Tourists and natives alike shell out top dollar for Florida seafood, whether it’s fish, shrimp or mussels. Visitors can rest easy knowing the delicious local cuisine they’re eating is authentic — right?
Robert Ulrich, a recent Ph.D. microbiologist at USF, and a team of USF researchers have developed a handheld tool that tells whether a $15 plate of grouper is the real catch or a fishy imposter.
Grouper is the third-most economically valuable seafood product in Florida, Ulrich said, behind only shrimp and stone crab. Mislabeled seafood is estimated to cost the industry and its consumers an estimated $25 billion annually, according to a study by the nonprofit organization Oceana.
“The reason it has taken so much time to get to this stage in development is that we want to solidify our tests as much as possible,” Ulrich said. “This project started out as strictly academic several years ago and has turned into something potentially much more impactful.”
The group recently created a USF technology spin-off company, PureMolecular, to distribute the device, which analyzes the genetic structure of the fish to determine if it is grouper.
Currently the product, nicknamed “GrouperChek,” costs $1,999, but could lower in price if talks with wholesale manufacturers succeed.
“The ones that are selling grouper honestly are getting undercut by those down the street selling mislabeled products for cheaper prices,” Ulrich said.
With commercial fishing rates dropping at a local level and the demand for fish like grouper continuing to be on the rise, the international seafood trade is quite strong. Many restaurant chains buy wholesale fish shipped from countries like Japan.
In 2007, the St. Petersburg Times reported that six out of the 11 grouper meals they sampled were actually cheap substitutes. Ulrich said the FDA identifies 64 different fish that can carry the name “grouper” into supermarkets. Currently less than one percent of fish sold in the U.S. receives inspection before shipping, with only 0.2 percent being reviewed for genetic identification.
Ulrich’s team hopes its technology will help oust the grouper knockoffs and give consumers what they really want. PureMolecular’s current sensor identifies fish associated with a majority of the species that are FDA approved in an attempt to meet appropriate regulations.
“We wanted to parallel what FDA regulations are for seafood labeling,” Ulrich said. “There’s a lot of parody between what the FDA calls grouper and what evolution calls grouper.”
Earlier tests took extended periods of time, some even several days, to identify real grouper. In 2011, the FDA started developing an operating procedure for DNA barcoding to identify species.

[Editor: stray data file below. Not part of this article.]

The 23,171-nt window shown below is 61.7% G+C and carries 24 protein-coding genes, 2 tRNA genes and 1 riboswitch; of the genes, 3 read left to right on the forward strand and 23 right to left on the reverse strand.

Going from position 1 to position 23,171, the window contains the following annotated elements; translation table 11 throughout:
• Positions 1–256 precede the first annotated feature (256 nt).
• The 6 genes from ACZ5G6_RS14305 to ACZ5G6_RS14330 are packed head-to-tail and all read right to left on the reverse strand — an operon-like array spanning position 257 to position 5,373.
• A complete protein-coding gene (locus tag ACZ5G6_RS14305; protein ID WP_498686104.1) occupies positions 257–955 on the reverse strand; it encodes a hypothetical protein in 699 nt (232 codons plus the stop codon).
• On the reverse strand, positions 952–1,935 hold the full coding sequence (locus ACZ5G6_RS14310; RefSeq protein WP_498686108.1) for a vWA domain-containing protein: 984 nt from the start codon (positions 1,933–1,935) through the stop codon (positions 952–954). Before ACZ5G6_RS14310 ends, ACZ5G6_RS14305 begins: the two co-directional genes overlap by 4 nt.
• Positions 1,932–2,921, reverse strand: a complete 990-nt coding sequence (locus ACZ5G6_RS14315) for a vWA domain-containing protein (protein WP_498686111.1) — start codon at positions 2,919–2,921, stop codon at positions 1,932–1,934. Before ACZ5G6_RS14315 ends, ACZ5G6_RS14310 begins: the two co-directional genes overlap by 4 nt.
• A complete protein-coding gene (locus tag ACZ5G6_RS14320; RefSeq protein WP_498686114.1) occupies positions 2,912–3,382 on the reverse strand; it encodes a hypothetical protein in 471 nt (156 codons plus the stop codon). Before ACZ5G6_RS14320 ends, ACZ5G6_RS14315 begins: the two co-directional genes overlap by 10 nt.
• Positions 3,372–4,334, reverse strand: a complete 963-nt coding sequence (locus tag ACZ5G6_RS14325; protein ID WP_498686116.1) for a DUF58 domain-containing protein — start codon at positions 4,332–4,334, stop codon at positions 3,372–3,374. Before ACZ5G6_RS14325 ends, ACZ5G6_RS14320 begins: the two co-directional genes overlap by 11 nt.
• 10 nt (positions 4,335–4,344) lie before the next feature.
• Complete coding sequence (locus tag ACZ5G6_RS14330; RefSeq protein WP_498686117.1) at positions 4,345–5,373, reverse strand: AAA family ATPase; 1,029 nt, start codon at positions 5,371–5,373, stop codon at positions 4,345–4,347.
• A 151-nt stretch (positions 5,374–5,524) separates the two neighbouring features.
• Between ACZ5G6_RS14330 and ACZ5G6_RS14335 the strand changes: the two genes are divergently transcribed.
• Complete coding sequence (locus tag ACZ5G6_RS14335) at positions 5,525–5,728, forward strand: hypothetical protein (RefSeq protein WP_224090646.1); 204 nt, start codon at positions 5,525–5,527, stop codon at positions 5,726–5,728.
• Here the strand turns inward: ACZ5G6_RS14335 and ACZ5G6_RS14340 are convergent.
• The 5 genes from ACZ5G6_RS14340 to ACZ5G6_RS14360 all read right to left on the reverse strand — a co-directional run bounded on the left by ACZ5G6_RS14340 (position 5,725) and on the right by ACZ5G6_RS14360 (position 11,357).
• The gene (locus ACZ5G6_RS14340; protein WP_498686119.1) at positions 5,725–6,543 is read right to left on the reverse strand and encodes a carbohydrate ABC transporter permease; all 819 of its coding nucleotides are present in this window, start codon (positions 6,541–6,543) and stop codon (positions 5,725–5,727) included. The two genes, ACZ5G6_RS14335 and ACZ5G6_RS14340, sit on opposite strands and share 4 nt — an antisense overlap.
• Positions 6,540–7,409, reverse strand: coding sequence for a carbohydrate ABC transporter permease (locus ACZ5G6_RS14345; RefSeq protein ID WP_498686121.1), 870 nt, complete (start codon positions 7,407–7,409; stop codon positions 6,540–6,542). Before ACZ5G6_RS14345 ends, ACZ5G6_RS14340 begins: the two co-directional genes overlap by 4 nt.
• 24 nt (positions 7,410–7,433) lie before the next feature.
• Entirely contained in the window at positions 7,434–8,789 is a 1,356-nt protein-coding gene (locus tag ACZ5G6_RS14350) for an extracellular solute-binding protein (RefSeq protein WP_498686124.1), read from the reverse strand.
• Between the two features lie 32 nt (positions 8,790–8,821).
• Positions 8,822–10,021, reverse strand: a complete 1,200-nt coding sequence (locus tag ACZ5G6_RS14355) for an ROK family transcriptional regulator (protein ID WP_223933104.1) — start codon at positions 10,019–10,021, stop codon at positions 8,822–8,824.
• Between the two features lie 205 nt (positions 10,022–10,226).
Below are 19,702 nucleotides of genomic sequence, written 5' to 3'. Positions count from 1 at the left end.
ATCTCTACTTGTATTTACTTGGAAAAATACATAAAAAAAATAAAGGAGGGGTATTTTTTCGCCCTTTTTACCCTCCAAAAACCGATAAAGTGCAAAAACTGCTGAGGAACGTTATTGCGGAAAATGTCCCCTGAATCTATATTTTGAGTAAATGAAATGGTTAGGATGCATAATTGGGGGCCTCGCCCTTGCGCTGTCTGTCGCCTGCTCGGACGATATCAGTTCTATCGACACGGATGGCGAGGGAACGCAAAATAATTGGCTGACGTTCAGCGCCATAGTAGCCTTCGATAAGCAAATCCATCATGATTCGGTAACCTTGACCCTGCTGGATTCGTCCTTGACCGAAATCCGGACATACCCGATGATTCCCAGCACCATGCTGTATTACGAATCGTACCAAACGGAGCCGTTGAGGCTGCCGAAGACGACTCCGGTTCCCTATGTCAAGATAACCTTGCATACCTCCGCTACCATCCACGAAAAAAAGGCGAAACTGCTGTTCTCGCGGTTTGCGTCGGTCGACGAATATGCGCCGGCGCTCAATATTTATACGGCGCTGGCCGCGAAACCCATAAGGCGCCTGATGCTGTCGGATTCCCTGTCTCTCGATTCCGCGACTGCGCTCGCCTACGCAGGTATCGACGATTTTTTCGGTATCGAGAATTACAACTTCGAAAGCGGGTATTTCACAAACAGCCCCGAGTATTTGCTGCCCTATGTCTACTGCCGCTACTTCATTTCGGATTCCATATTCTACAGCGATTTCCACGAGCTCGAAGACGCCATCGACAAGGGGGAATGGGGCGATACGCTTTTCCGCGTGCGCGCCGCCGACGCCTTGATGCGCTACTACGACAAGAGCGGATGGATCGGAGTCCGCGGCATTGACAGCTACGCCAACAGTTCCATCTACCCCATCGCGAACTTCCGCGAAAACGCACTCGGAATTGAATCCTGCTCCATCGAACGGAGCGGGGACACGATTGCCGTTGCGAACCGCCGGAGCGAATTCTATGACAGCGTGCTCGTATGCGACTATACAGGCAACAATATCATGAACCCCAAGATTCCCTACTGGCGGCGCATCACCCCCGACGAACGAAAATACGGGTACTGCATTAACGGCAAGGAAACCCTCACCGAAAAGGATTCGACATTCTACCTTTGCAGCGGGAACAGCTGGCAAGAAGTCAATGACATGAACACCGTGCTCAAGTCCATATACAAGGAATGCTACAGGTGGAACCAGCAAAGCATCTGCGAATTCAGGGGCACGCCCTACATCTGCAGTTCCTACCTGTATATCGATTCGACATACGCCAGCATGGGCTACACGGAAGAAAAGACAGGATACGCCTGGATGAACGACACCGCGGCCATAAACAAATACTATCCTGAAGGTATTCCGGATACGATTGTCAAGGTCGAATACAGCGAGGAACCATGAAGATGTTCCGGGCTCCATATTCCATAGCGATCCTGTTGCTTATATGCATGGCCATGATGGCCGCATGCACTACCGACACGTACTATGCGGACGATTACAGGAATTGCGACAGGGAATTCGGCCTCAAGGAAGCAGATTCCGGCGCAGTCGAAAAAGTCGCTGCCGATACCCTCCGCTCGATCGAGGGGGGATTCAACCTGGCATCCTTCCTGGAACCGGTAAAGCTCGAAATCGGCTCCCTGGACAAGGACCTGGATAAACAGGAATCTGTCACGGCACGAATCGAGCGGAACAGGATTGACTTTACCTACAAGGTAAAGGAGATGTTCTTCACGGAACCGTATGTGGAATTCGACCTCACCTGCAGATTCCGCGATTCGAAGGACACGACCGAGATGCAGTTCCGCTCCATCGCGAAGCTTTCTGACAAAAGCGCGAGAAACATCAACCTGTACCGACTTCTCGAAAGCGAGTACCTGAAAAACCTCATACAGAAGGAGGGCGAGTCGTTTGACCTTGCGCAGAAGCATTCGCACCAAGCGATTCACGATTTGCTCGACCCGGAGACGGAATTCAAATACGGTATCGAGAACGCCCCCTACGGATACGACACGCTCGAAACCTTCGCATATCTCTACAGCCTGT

“It’s kind of like CSI,” Ulrich said. “You take a piece of fish, get the genetic sequence and compare it against a library of known species to match the correct breed.”
GrouperChek can do so in less than an hour even if the fish is cooked and covered by breading or sauce.
Several restaurants have experienced product reviews revealing the fish they said was grouper was in fact kingfish, known for the high concentrations of mercury found in their flesh. At-risk individuals, such as women who are expecting, put themselves and their unborn children in danger of exposure to this toxin if consumed during pregnancy.
In recent years importers have been caught illegally buying large pallets of Asian catfish as grouper to avoid anti-dumping laws and tariffs that would require them to shell out millions of dollars to the U.S.
Asian catfish, colloquially known as tra or basa, are primarily farm-raised in the Mekong River delta. This body of water is next to mining operations, which pollutes the water and puts those consuming the fish in potential danger of consuming hazardous chemicals.
Local seafood chains undergo numerous state inspections, but the fish they sell is rarely reviewed by government authorities, leaving room for a lot of counterfeit catch to reach dinner tables.
Kerra Poll, assistant manager at the Shells seafood restaurant on East Fowler Avenue, said the seafood they currently purchase already meets FDA regulations and classifications.
“Shells buys their seafood from trusted suppliers like U.S. Foods,” Poll said. “We don’t just buy from Joe Schmo down the street.”
Poll said even though the technology may not be readily available now, there is a lot of potential for good in the coming years once the device is subsidized.
“I think it’s a great idea,” Poll said. “Since news of the grouper device broke we’ve had several patrons ask if we carried it for validity purposes. Even though we trust the fish from our suppliers, the device could help improve customer’s beliefs in what we’re selling and make business better in the long-run.”
Ulrich is hoping to develop other tests for seafood like shrimp, which face a similar problem to grouper in their mislabeling of farm-raised seafood versus fish caught in the wild.
“This could prove to be a very valuable tool for restaurants, seafood suppliers and consumers,” Ulrich said. “We think there’s an extremely large potential market down the line which could ultimately help cut down on illegal fishing activities around the world.”